To help protect themselves from identity theft, some consumers have been paying a fee to have freezes put on their credit reports. As of September, the freezes are free. A freeze blocks a lender from checking your report and can help prevent criminals from opening up accounts using your personal information. You have to lift the freeze to allow a lender to check your credit.

However, employers can still check your credit with your written consent, and you dont have to worry about lifting the freeze, Griffin says.

Editorial Disclaimer

The editorial content on this page is based solely on the objective assessment of our writers and is not driven by advertising dollars. It has not been provided or commissioned by the credit card issuers. However, we may receive compensation when you click on links to products from our partners.

Read Also: What Is The Max Credit Score

Can Employers Check Credit History In Every State

The use of consumer credit information is subject to federal and state laws regarding use of such information during the hiring process.

Some states may limit the use of credit reports for pre-employment screening purposes. In certain states and cities, regulations regarding the use of credit reports can impact the way employers utilize this information. In addition, some cities have passed laws that also impact the way employers use this information.

Where permissible by both state and federal law, ShareAble for Hires pre-employment screening services can help you gather the insight you need to make the right hire.

These consumer reports meet Fair Credit Reporting Act regulations and comply with the latest laws and regulations governing consumer reporting agencies.

Employer credit accounts are delivered straight from TransUnion, a trusted credit reporting agency that handles 230 million credit files domestically.

How Far Back Do Employers Look

How do I get a copy of my credit report? â consumerfinance.gov

Like credit checks related to loan and credit card applications, pre-employment credit checks are subject to the federal Fair Credit Reporting Act . Under the FCRA, pre-employment credit checks can consider no more than seven years of credit history, unless the job commands a salary of $75,000 or more, in which case up to 10 years of financial history can be reported. In addition, the FCRA allows bankruptcies to be reported for up to 10 years, no matter what the job in question pays.

The FCRA requires anyone running a credit check on you, including a prospective employer, to notify you in writing and get your written consent before doing so.

An employer who has checked your credit must also give you a chance to respond to any negative findings. If the results of your credit check are the reason an employer declines to hire you, the company must tell you so in writing.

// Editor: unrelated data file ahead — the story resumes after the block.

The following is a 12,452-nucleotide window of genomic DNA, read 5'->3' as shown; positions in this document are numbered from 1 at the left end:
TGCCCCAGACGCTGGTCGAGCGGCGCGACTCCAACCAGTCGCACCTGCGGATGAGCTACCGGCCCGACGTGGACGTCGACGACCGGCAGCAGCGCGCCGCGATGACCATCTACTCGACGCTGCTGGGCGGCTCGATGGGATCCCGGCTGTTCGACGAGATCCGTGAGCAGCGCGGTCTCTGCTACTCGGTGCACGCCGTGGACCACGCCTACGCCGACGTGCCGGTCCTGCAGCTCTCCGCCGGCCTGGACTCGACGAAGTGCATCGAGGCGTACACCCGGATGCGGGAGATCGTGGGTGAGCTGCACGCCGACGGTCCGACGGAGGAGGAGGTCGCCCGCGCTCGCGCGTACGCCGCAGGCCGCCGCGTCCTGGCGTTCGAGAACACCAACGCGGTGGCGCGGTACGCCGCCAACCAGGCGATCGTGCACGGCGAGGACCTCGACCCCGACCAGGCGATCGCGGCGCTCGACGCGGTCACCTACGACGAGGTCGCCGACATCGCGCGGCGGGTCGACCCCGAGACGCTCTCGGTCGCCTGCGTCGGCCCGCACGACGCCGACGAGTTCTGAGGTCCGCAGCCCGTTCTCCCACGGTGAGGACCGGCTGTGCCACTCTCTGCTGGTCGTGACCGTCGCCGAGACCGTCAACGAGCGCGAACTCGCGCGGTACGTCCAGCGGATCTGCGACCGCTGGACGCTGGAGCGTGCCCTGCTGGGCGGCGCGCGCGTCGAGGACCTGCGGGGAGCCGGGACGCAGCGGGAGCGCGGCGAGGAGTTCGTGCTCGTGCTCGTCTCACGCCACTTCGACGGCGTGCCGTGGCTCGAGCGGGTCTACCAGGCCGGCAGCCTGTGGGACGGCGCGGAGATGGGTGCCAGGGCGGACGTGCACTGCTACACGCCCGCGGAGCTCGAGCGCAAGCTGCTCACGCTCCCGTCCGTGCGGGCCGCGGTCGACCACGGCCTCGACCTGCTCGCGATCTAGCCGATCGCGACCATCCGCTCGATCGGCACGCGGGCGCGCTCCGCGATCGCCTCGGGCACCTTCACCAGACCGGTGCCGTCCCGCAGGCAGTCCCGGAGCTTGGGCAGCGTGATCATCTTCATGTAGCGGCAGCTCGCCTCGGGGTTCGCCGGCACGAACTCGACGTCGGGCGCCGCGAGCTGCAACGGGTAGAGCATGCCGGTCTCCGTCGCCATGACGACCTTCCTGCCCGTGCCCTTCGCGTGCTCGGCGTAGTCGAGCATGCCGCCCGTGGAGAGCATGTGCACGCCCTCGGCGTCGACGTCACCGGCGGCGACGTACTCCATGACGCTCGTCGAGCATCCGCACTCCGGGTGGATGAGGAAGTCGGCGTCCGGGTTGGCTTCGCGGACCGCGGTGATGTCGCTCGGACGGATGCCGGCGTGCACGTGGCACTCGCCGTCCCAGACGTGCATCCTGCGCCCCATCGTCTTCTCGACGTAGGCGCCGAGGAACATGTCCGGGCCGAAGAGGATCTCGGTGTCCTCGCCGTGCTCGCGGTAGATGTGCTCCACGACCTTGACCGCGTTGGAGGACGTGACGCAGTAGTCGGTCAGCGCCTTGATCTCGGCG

Some states have additional laws that forbid or limit use of credit checks in the hiring process. These include California, Colorado, Connecticut, Delaware, Hawaii, Illinois, Maryland, Nevada, Oregon, Vermont and Washington, as well as cities including Chicago, New York and Philadelphia. For more information on rules governing pre-employment credit checks where you live, consult your state’s labor department.

Recommended Reading: What Credit Score Is Needed For An Amazon Credit Card

Take Steps To Repair Your Credit

Depending on the industry or position youre applying for, its possible that your financial history might become a factor in the hiring decision. Therefore, just as youd update your resume and polish your social profiles before a job search, you should spend some time getting your financial house in order.

1. Start by requesting and reviewing your credit report, which you can do for free once per year from each of the three credit bureaus: Experian, Equifax, and TransUnion. In addition, see if any of your credit card companies, banks, or financial apps provides you with a free credit score tool for further insight .

2. Comb through each credit report. Yes, it’s exhausting, but it’s necessary. You’re looking for credit history errors including accounts that don’t belong to you, duplicate accounts, fraud activity, and the like.

3. Dispute any errors. By doing this review prior to a hiring teams credit check, youll at least have the chance to fix any errors that might be on your reports, and address potential red flags that would concern a future employer. According to Credit.com, 79% of consumers who disputed errors on their credit reports were successful in removing them.

4. Repair what you can. For instance, if you have a delinquency listed, you can call that creditor to see what can be done to remove that item from your report.

If you do have spotty credit, be upfront with a prospective employer, and then illustrate how youre turning things around.